Astronomy – The Sun

The Sun is not only the largest body in the solar system it is also the most important. For without its influence, the planets could not be held within the solar system and there would be absolutely no chance of life ever developing on the Earth.

    The Sun is our star and is about 4.6 billion years old. Although it looks spectacular in the sky above us, it is at best an average star in many ways. It is not one of the largest or smallest of stars. It’s also not among the hottest or coolest. In fact it is quite ordinary within the trillions of stars that we know exist in the universe. Astronomers classify our Sun as a yellow dwarf star.

Solar Flare Eruption

    All this does not mean that our Sun is not still an amazing object. It is 864,900 miles in diameter which makes it over 109 times greater than the Earth’s diameter. Light and other forms of energy take approximately 9 minutes to reach us. Since this energy travels at the speed of light, we can calculate that the Sun is about 93 million miles away.

    The Sun is a huge gaseous ball of energy consisting of about 73% hydrogen, 25% helium and various other heavier elements in small amounts. Within the core of the Sun, the hydrogen comes under great pressure and heat. So high are they that the hydrogen atoms are fused together to form helium. This process called fusion also results in the release of large amounts of energy in the form of heat and light.

    The rate at which it does all this is amazing; over 600 million tons per second and of this, over 5 million tons is in the form of energy. This energy then rises to the surface by means of radiation and convection systems.

    The surface of the Sun is called the photosphere and it may surprise you to learn that the surface is cooler than you might imagine. It is still hot but at 5,500º Celsius it is within our understanding. However, as you move deeper into the Sun the temperature rises. At the core where the nuclear fusion takes place, it rises to a staggering 15 million degrees.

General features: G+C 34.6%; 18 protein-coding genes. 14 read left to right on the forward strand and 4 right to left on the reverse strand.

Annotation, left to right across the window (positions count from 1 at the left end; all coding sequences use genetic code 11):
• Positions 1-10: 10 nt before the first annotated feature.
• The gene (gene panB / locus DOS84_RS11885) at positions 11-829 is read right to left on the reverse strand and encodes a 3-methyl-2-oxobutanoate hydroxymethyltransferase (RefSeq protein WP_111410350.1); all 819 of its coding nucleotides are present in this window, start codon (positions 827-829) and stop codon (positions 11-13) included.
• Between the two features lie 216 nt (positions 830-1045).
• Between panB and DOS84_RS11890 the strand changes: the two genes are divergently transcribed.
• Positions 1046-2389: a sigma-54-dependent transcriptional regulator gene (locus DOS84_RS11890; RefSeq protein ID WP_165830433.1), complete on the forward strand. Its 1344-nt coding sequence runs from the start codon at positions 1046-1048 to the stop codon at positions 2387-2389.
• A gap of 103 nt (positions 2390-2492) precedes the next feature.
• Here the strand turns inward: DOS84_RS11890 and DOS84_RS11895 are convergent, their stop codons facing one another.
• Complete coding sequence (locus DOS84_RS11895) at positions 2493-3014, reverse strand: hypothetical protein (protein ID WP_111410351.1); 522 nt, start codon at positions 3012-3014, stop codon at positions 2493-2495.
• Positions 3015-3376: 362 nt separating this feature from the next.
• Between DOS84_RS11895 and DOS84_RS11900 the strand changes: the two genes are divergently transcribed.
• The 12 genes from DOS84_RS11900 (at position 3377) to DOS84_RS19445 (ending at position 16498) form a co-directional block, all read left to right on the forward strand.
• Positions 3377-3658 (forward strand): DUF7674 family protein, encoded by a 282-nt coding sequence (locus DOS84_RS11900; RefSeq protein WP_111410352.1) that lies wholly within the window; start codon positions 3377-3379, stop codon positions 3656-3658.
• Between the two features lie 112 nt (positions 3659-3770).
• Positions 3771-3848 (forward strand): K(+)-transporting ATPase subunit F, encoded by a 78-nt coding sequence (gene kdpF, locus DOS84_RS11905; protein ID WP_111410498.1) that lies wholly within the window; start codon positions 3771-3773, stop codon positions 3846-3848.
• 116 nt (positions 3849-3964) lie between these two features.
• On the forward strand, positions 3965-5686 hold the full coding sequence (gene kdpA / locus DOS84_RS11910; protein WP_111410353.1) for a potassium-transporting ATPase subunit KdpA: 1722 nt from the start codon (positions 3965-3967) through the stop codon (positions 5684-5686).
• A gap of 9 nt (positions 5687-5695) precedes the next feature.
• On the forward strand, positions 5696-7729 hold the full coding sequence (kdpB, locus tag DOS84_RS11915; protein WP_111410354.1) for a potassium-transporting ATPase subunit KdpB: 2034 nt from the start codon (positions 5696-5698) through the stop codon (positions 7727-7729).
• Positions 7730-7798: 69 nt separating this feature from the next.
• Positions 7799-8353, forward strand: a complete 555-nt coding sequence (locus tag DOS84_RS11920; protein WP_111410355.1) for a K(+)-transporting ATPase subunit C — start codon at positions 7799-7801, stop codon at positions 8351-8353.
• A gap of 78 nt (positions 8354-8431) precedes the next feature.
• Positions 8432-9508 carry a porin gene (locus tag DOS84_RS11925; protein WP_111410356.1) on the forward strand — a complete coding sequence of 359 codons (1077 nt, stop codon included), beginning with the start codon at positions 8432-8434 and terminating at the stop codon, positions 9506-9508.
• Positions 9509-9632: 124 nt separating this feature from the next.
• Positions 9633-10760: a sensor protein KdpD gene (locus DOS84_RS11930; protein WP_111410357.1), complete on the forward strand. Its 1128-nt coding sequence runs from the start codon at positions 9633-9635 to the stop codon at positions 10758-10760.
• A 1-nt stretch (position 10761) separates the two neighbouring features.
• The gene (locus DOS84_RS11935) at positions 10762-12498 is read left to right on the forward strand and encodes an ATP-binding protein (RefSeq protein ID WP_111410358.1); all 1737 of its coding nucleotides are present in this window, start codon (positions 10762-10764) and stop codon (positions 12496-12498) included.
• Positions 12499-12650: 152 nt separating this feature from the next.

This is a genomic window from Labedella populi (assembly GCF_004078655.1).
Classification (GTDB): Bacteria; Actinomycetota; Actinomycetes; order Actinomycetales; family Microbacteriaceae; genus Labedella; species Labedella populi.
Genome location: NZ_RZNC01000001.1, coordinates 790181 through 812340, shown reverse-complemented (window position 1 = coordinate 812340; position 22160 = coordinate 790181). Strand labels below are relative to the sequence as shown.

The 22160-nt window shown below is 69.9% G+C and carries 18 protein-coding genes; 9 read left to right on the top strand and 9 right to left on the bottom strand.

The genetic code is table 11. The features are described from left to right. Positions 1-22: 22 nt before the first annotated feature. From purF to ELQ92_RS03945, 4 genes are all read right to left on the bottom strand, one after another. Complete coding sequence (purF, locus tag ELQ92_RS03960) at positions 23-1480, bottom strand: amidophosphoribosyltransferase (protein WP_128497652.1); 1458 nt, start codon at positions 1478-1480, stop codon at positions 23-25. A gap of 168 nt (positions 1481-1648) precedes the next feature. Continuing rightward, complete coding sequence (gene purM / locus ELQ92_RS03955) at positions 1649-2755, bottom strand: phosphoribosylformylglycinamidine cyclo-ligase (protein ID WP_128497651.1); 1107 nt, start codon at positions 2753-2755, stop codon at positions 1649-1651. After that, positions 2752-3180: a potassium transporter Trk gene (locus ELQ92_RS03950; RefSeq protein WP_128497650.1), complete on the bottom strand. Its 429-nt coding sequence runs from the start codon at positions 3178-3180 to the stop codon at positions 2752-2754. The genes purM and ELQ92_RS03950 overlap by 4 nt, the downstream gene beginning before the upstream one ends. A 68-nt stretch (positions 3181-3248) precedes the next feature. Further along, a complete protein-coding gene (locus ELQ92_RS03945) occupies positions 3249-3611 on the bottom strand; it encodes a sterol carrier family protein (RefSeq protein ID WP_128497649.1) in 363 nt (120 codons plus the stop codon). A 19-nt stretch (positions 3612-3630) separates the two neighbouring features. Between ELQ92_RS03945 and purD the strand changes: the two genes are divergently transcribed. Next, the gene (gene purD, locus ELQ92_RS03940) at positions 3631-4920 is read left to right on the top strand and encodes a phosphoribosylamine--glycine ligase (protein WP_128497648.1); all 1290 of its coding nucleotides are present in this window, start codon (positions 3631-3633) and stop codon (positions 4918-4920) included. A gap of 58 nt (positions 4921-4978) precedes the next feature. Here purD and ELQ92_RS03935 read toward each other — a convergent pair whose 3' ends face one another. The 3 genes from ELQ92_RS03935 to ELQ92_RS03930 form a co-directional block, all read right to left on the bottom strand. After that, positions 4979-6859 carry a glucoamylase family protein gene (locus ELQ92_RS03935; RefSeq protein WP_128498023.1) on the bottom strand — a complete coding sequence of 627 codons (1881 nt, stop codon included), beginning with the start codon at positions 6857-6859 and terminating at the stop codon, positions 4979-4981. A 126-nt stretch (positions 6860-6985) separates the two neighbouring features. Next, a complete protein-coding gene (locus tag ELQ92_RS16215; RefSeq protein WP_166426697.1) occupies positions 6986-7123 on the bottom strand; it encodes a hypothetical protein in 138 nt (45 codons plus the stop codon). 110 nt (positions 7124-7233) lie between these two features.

At this point it must be stressed that you never look directly at the sun. If you do, your eyes will be damaged. There are safe methods of observing the Sun and you must study them before you attempt it.

    The photosphere is about 300 miles thick and if you were to study it, it would take on the appearance of an orange because the surface is mottled like the peel of an orange. The reason it appears this way is because there are cells of rising gas breaking through the surface all the time. In addition there are many jets of gas escaping which help maintain this appearance.

    From time to time, dark patches also appear on the surface. These are called sunspots and they indicate where the surface is slightly cooler. When we say cooler, it is all relative as these areas are still about 1,500º Celsius. Closer examination shows them to be composed of two distinct components. There is a dark centre called the umbra and this is surrounded by a lighter area called the penumbra. The umbra is the coolest part of the sunspot. Sunspots appear in cycles of about 11 years. They occur because some of the rising hot gases do not make it to the surface.

    One of the most amazing aspects of the Sun’s activity is when it ejects a solar flare. The cloud of gases making up a solar flare can be massive and last for many hours. Another type of eruption takes the form of a solar prominence. These are also made up of a cloud of erupting gaseous material but they can stretch out much further into space and last for much longer.

    The sun is the reason our solar system is held together and why the Earth can support life. But we are not alone and in future articles, we shall discuss the planets and other objects in our solar system.

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